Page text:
A couple of years ago I was approached by author/journalist Mark Phillips who, along with his writing partner Frank Garcia, was writing the second in a series of books on science fiction TV series. Their first book, Science Fiction Television Series, was published in 2006 and covered TV series from 1959 to 1989. Their second book was to cover series from 1990 to 2004. So guess which series that we all know and love fits into that date range? Yep, The Invisible Man.
When Mark approached me asking for help on an Invisible Man chapter that he was writing for the book, I was happy to help. Hey, I’m a fan. How could I resist? So I provided information about the show and helped edit the chapter, as well as arranged interviews with Vince and Paul.
Now, after all this time, the book has finally been published! Mark did a really nice job with the chapter. There are maybe one or two errors that crept into the chapter, but for the most part, it’s pretty accurate.
Mark starts out with a quote from writer Leslie Stevens who said, “Invisibility sucks.” Leslie wasn’t referring to the power of invisibility but, instead, was complaining about the difficulty in creating a successful series about invisibility. Is it any wonder? Virtually every invisible man series created before our invisible man series has performed poorly. But when you consider that film is a visual medium and invisibility is, well, invisible, you can begin to see the difficulties that filmmakers have making invisibility work.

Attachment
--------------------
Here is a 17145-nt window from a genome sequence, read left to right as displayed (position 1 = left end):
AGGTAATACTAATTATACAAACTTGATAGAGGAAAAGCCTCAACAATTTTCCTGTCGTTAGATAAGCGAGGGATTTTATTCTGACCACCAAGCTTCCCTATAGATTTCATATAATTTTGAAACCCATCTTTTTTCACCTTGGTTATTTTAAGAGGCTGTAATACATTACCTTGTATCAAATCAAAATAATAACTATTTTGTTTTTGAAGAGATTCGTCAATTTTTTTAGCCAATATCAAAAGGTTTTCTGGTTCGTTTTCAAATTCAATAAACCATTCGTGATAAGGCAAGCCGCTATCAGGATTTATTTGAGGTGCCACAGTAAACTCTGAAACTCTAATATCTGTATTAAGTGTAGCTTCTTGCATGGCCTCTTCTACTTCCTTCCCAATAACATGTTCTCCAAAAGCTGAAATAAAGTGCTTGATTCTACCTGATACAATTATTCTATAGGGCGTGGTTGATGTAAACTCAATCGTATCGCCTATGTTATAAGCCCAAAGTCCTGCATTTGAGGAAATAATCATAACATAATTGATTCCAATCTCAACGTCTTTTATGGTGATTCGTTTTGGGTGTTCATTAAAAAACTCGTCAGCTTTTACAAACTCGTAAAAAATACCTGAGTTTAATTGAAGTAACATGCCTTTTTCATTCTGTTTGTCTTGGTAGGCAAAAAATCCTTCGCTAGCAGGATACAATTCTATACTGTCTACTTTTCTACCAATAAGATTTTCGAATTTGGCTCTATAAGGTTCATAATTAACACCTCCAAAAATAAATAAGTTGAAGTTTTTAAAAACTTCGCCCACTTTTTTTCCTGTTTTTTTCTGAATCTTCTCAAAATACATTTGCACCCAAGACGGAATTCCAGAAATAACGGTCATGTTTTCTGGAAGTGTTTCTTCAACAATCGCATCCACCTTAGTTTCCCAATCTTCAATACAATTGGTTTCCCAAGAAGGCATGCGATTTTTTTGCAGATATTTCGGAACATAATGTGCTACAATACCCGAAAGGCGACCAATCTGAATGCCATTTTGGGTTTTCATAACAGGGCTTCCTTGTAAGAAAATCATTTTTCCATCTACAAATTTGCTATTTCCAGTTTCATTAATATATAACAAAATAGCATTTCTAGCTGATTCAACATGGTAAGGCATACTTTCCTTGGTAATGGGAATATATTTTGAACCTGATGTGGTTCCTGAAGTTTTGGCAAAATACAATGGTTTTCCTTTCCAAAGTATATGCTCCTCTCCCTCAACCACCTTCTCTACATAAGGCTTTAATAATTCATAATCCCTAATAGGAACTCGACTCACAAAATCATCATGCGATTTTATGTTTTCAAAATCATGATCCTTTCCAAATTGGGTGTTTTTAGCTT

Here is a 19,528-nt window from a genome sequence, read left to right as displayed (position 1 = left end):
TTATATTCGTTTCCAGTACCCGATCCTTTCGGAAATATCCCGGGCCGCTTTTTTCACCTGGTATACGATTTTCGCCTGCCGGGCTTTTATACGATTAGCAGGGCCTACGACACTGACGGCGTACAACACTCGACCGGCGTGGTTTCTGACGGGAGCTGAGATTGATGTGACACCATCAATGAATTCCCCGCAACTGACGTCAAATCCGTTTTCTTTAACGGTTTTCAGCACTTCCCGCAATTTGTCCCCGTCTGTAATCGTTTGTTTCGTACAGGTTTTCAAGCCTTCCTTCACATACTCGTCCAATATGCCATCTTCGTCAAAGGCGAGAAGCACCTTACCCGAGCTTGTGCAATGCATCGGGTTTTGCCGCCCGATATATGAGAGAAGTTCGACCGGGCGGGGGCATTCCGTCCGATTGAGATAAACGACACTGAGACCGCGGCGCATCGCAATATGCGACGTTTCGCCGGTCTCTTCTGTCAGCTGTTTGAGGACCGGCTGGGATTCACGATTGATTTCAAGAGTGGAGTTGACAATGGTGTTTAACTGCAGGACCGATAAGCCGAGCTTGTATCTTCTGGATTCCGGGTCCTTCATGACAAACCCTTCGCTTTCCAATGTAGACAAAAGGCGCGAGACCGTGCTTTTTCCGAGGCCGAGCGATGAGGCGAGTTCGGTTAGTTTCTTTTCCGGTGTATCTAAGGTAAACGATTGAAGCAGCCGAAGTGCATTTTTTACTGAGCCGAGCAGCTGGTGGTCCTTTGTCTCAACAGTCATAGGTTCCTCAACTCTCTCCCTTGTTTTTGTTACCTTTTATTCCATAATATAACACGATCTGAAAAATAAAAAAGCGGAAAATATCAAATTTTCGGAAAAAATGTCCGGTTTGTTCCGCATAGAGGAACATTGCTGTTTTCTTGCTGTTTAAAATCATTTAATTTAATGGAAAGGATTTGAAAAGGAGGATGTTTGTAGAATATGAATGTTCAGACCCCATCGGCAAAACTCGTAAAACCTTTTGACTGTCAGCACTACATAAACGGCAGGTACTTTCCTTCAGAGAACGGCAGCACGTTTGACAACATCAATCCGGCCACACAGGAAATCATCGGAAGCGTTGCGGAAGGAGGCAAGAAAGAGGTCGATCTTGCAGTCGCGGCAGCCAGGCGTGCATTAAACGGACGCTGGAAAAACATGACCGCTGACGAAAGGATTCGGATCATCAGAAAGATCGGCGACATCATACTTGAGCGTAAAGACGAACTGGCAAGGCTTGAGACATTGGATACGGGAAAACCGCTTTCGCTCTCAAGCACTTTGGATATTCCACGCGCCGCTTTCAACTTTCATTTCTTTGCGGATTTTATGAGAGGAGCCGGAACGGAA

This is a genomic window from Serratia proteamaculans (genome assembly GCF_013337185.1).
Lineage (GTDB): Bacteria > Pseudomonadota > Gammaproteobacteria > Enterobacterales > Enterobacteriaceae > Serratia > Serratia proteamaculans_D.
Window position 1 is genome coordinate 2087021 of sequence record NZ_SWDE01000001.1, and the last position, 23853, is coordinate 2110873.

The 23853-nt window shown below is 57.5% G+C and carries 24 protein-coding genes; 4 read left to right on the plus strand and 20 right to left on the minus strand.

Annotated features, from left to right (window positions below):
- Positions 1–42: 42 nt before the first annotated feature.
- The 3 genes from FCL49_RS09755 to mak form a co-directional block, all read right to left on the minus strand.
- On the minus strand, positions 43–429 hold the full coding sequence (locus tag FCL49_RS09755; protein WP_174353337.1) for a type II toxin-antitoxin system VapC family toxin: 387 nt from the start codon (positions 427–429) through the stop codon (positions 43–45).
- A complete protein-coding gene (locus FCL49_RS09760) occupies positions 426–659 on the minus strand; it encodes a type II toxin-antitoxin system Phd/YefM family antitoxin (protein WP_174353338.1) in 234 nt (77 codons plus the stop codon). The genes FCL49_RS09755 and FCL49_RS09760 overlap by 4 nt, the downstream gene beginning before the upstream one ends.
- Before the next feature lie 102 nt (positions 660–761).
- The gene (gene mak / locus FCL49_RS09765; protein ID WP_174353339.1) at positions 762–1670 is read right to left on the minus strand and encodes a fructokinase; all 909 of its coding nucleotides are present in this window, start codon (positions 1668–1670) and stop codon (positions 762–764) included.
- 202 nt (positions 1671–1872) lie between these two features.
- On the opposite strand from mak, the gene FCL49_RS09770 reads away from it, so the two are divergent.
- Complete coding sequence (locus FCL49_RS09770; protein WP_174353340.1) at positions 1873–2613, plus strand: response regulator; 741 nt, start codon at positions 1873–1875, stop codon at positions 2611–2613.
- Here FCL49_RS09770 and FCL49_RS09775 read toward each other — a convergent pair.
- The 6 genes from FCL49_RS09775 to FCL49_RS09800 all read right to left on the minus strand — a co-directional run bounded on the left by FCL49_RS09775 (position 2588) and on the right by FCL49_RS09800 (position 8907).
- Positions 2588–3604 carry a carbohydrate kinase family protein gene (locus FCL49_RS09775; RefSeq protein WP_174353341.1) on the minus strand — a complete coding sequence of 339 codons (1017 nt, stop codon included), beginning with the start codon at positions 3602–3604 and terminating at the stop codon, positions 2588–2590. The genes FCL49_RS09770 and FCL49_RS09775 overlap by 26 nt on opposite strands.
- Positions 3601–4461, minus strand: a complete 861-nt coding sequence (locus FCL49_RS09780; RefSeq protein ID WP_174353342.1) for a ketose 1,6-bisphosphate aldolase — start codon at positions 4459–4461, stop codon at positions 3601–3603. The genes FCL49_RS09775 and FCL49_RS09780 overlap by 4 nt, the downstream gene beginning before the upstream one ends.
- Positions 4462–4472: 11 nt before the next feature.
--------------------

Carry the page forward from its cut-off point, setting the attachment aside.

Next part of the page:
This makes me appreciate the brilliance of Matt Greenberg even more. Not only did he not skimp on the invisibility aspects, but he created a way to do invisibility that we hadn’t seen before, what with the gland and Quicksilver. However, he wisely didn’t put the focus on the invisibility. Instead, he created fun, flawed, and fascinating characters that we could fall in love with and care about. In fact, it was the “show’s emphasis on characterization” that attracted Vince to the part of Darien.
Mark writes about several of the episodes such as the pilot (good choice), “Catevari,” and “Legends.” In hindsight, I probably should have suggested that he include something about a few of the stronger episodes. I would have liked to have seen something in the chapter about “Flowers for Hobbes,” “Brother’s Keeper,” or “The Other Invisible Man.”
Subjects Mark writes about in the chapter include the casting process, the chemistry between Vince and Paul, the visual effects, the addition of agent Alex Monroe, and the cancellation. There’s some interesting stuff there that you may or may not know about.
The book is definitely a must have for I-Man fans, as well as lovers of science fiction TV shows. You can purchase a copy for yourself by clicking on the link below. That will take you to a website filled with all kinds of information about both books as well as ordering info. (I bought my copy from Amazon.)
Note: I’m not making any money plugging this book. My only rewards have been being able to help with promoting I-Man to more people and getting a very nice acknowledgment in the Acknowledgments section of the book.
Science Fiction Television Series